Today’s House hearing will consider a measure that our coalition says will help protect wildlife and public lands with thoughtful planning and revenue for conservation
Sporting groups have rallied around a bill that would balance development of renewable energy with fish and wildlife conservation on public lands. The Public Lands Renewable Energy Development Act of 2019, reintroduced earlier this month, was debated in a hearing this morning in the House Subcommittee on Energy and Mineral Resources.
The bill sponsored by Reps. Paul Gosar (R-Ariz.) and Mike Levin (D-Calif.) would:
- Establish a forward-looking and efficient management system for wind and solar projects on public lands.
- Direct at least 25 percent of royalties to a conservation fund.
- Direct another 50 percent to state and local governments where projects are located.
- Encourage smart planning and balance between development and protection of fish and wildlife resources.
Royalties directed into the newly established conservation fund could be used to restore fish and wildlife habitat affected by development and maintain access to hunting and fishing opportunities on public lands.
The bipartisan measure is aimed at building the framework for more efficient, responsible development of renewable energy on public lands. By planning ahead and identifying priority areas for wind, solar, and geothermal development, PLREDA encourages smart siting and efficient permitting of projects in places with high potential for energy and low impact on wildlife and habitat. (We outlined how PLREDA would work as it moved through Congress in 2017.)
Hunters and anglers are supportive of the development of renewable energy resources on public lands when it is done in the right places and in a manner that conserves fish and wildlife habitat as outlined in this bill.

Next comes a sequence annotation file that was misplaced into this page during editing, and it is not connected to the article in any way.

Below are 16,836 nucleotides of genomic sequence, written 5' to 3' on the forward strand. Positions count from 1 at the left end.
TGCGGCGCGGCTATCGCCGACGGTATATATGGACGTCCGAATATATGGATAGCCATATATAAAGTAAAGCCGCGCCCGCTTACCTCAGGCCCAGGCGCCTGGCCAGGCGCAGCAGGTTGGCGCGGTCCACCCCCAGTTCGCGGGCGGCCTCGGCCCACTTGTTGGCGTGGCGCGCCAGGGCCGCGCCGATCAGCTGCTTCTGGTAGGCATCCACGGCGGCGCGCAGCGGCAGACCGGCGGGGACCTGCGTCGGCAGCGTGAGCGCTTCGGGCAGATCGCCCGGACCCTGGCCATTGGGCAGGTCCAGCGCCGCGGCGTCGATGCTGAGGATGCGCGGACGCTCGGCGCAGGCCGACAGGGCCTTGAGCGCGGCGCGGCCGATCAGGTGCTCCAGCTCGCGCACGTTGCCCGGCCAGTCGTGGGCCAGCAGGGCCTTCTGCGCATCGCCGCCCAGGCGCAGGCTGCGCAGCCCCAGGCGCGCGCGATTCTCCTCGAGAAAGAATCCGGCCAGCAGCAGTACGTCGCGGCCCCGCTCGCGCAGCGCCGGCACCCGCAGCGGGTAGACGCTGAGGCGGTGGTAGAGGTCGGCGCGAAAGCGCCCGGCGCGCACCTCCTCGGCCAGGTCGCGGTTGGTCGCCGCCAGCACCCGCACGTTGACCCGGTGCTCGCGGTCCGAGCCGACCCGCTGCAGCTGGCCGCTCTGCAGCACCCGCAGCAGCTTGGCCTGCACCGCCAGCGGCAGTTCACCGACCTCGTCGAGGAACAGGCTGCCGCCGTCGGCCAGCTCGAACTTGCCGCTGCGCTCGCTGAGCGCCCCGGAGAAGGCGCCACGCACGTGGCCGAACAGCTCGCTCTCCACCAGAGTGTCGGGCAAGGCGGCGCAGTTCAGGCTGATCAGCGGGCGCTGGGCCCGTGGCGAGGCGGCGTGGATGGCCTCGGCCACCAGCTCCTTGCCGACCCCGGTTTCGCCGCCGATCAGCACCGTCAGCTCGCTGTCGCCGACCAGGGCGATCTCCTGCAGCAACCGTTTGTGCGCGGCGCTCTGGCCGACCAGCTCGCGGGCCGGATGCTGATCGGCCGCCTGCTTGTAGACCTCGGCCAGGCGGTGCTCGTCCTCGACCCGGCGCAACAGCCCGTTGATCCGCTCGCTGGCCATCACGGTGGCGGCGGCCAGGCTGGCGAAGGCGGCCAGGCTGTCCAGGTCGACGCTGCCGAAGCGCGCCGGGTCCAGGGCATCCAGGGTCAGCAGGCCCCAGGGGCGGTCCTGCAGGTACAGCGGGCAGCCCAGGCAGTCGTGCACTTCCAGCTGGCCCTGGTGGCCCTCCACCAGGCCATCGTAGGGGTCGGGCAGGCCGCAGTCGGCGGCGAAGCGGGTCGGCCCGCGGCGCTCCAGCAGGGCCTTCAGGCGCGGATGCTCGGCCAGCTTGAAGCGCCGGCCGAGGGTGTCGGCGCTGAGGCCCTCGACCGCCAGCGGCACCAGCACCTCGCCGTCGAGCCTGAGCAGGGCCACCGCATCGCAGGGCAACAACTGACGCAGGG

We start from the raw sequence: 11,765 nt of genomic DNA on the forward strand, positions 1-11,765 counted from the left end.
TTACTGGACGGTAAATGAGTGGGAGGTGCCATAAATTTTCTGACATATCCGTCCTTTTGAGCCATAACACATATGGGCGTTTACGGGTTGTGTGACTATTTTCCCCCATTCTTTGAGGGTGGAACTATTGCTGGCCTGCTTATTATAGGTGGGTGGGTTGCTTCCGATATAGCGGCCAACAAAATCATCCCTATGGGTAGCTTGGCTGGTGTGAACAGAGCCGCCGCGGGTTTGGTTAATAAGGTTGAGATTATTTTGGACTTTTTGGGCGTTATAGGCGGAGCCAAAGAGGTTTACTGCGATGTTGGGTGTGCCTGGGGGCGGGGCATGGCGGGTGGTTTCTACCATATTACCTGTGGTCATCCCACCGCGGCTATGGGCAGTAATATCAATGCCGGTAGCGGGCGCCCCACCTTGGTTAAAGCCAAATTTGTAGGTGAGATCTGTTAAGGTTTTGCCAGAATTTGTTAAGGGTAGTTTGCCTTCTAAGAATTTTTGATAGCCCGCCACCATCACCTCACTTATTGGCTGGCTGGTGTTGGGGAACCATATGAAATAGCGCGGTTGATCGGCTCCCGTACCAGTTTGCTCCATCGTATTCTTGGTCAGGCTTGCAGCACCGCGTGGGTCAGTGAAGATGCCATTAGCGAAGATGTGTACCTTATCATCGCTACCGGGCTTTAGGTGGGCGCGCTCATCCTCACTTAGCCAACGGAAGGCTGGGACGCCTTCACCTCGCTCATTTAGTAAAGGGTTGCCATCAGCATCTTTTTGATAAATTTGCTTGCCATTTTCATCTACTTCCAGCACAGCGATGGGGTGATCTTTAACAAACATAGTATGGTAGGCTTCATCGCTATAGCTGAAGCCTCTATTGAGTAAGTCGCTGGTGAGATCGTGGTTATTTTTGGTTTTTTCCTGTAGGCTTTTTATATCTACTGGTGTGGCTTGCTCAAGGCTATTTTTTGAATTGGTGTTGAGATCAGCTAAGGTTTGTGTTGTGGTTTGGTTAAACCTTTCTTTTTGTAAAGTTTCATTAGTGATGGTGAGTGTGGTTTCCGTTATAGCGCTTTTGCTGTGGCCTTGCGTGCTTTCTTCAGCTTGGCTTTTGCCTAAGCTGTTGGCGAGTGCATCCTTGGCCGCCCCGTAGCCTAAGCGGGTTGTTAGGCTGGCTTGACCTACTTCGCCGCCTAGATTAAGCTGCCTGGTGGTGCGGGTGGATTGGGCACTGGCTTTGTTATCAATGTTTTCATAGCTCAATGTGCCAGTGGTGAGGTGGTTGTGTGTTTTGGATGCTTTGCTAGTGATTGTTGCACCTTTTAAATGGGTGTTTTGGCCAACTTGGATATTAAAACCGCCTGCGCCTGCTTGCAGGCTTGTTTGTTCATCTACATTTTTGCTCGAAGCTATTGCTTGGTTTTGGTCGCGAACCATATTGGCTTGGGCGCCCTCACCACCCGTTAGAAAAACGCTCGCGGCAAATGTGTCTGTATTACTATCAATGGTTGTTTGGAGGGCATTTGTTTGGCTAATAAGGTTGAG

“Renewable energy on public lands offers great potential to society, but it must be done right,” said Chris Wood, president and CEO of Trout Unlimited. “This bill does it right. It compensates local communities for the impacts of development and requires smart planning from the start. It creates a restoration and mitigation fund that ensures we take care of the fish, water, and wildlife resources upon which our nation depends. Trout Unlimited is grateful to the co-sponsors for their support of this important legislation.”
“This bill would achieve a rare win-win scenario by thoughtfully balancing renewable energy development and habitat needs, while creating a consistent stream of revenue to fund essential fish and wildlife management projects,” said Whit Fosburgh, president and CEO of the Theodore Roosevelt Conservation Partnership. “We’re heartened to see momentum behind this legislation, which will create opportunities to enhance sportsmen’s access, clean water resources, and critical habitat for important game species. This bipartisan bill and common-sense approach to conservation funding have TRCP’s full support.”